Children Lost and Found Notices

Tucked away inside an old family book was a small notice; LOST Amelia Gregory AGE 6 Anyone with knowledge of the whereabouts of this child should contact Spa Fields Chapel Finsbury.

What was this notice all about?

    • The seething population of London and dense overcrowded housing, in which several families frequently shared just a couple of rooms, created an environment where children spent long hours of each day, out on the street.
    • These children became very vunerable and separation from their family was not uncommon.
    • Sometimes it was a simple case of a child wandering too far from home and getting lost.
    • At other times it had a more sinister undertone with children being removed from the streets to work as slave labour in some sweatshop or even worse.

It became evident to social campaigners and reformers that the matter needed to be addressed.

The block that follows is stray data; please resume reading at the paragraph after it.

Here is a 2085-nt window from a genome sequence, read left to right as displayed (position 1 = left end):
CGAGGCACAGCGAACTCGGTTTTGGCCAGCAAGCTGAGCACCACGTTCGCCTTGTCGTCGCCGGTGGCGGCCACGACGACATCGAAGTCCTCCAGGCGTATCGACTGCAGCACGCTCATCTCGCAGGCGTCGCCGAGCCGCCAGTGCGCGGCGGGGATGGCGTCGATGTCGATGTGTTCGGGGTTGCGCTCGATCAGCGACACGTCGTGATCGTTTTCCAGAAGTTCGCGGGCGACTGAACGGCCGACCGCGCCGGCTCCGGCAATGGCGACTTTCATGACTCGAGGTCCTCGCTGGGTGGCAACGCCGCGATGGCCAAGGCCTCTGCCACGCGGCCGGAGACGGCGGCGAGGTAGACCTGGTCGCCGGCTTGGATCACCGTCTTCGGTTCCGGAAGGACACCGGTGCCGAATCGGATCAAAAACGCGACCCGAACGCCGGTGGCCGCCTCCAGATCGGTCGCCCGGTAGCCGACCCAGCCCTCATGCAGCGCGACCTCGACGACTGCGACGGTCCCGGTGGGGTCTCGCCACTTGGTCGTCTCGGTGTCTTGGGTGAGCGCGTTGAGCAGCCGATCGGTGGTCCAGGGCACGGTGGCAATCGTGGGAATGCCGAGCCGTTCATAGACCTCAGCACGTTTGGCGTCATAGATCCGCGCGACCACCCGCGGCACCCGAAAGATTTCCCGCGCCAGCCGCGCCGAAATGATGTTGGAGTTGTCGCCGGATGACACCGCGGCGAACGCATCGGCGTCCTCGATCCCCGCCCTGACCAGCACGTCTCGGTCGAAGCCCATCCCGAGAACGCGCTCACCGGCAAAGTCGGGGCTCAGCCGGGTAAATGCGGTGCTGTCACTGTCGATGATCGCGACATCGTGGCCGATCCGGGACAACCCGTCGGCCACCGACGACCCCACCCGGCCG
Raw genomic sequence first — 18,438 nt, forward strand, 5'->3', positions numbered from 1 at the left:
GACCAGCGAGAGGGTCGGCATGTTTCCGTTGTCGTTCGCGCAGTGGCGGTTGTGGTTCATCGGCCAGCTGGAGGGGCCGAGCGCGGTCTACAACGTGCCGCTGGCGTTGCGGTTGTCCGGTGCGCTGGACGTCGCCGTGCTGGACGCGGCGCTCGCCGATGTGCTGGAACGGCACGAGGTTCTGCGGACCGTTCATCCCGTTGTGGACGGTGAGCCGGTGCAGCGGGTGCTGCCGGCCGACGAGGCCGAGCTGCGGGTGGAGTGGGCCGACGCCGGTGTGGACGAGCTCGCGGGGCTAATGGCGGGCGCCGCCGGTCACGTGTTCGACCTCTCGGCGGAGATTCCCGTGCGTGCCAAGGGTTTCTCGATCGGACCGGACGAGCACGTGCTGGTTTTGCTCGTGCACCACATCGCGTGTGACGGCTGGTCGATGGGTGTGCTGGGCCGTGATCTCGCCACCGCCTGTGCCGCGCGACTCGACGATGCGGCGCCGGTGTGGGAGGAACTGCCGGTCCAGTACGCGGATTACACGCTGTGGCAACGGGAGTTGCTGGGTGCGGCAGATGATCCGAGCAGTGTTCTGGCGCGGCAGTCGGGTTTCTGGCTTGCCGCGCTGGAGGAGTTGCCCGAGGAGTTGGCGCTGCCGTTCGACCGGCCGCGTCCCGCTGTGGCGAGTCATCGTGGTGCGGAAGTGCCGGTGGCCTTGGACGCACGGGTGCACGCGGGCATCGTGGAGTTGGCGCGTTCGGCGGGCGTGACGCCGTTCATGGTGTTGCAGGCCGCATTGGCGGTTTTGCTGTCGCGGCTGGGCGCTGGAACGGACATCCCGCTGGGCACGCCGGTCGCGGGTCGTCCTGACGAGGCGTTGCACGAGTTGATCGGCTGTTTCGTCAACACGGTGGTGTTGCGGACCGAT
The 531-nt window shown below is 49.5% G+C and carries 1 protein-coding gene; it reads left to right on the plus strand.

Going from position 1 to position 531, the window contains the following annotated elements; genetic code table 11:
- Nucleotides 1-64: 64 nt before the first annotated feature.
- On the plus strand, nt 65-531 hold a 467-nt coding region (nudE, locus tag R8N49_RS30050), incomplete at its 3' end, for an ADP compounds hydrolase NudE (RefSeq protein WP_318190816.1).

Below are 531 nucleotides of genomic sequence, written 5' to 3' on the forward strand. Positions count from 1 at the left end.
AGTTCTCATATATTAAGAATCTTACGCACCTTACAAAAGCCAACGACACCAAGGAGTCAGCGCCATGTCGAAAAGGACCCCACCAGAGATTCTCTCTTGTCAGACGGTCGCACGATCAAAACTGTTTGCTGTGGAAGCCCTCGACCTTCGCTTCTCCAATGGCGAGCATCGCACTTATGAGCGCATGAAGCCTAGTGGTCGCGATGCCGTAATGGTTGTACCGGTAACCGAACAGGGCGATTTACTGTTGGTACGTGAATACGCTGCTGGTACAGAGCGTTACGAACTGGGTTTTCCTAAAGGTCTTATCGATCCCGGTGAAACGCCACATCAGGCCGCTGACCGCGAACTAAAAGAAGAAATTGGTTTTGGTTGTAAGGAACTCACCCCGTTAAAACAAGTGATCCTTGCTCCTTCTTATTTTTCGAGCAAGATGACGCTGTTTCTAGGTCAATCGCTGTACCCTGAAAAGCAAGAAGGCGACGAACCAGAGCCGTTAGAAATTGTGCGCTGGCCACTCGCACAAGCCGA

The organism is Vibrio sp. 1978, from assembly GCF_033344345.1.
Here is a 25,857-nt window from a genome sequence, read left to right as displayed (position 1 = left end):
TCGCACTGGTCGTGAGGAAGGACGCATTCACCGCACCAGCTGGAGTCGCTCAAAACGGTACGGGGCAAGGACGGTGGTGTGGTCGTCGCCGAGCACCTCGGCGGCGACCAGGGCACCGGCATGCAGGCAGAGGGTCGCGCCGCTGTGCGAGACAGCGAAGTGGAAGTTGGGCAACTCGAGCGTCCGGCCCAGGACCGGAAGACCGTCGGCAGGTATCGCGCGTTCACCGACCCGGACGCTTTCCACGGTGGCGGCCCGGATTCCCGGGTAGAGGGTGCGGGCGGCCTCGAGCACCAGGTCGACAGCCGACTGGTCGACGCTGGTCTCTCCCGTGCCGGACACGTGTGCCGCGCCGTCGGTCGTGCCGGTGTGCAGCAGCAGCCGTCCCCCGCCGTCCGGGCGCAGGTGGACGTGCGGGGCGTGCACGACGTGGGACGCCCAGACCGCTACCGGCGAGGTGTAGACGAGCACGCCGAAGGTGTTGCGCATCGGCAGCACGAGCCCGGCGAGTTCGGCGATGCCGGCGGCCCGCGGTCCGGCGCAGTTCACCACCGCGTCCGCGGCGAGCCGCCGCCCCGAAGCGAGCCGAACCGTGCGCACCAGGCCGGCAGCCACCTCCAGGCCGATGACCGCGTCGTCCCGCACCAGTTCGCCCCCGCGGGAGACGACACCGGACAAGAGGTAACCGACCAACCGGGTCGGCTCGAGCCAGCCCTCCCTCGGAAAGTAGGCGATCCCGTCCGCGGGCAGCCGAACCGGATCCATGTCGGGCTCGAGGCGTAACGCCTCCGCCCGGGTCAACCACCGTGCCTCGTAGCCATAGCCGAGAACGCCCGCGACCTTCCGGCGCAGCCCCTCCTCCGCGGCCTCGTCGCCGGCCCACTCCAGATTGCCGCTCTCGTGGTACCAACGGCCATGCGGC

• In the 1830’s the Gresham Committee formed a charitable trust, under the city of London’s Mercers Company, for restoring lost and found children to their parents.
    • Of course some children from poverty stricken homes,were dumped by their parents, in the hope that they would be considered orphaned and be taken care of by the Poor Union

The Gresham Committee provided a notice board for free public use, where notices about lost and found children could be displayed. The first was near the Royal Exchange in the city, outside a medicine shop

    • Boards then started to be placed in other parts of London and pre -printed notices and cards started to appear on which details of the child would be entered. These could be collected from nearby shops.

Sometimes the tiniest pieces of ephemera can reveal so much about our family history.

Little Amelia never did appear on any subsequent census

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